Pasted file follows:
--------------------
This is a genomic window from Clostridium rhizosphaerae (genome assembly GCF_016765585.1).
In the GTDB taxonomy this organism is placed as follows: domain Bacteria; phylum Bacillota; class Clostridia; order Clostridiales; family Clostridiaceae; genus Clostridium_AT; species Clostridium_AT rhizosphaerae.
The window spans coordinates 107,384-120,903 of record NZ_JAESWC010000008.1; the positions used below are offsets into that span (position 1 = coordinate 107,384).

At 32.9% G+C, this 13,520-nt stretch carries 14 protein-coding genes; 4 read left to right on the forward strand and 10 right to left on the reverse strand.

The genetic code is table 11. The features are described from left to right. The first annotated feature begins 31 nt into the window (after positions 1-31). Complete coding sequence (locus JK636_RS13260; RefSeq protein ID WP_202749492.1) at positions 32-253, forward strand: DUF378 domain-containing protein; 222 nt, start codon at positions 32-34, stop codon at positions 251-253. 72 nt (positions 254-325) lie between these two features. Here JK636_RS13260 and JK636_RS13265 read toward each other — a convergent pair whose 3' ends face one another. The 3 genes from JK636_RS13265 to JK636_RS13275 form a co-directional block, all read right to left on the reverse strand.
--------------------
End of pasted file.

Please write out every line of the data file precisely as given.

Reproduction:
This is a genomic window from Clostridium rhizosphaerae (genome assembly GCF_016765585.1).
In the GTDB taxonomy this organism is placed as follows: domain Bacteria; phylum Bacillota; class Clostridia; order Clostridiales; family Clostridiaceae; genus Clostridium_AT; species Clostridium_AT rhizosphaerae.
The window spans coordinates 107,384-120,903 of record NZ_JAESWC010000008.1; the positions used below are offsets into that span (position 1 = coordinate 107,384).

At 32.9% G+C, this 13,520-nt stretch carries 14 protein-coding genes; 4 read left to right on the forward strand and 10 right to left on the reverse strand.

The genetic code is table 11. The features are described from left to right. The first annotated feature begins 31 nt into the window (after positions 1-31). Complete coding sequence (locus JK636_RS13260; RefSeq protein ID WP_202749492.1) at positions 32-253, forward strand: DUF378 domain-containing protein; 222 nt, start codon at positions 32-34, stop codon at positions 251-253. 72 nt (positions 254-325) lie between these two features. Here JK636_RS13260 and JK636_RS13265 read toward each other — a convergent pair whose 3' ends face one another. The 3 genes from JK636_RS13265 to JK636_RS13275 form a co-directional block, all read right to left on the reverse strand.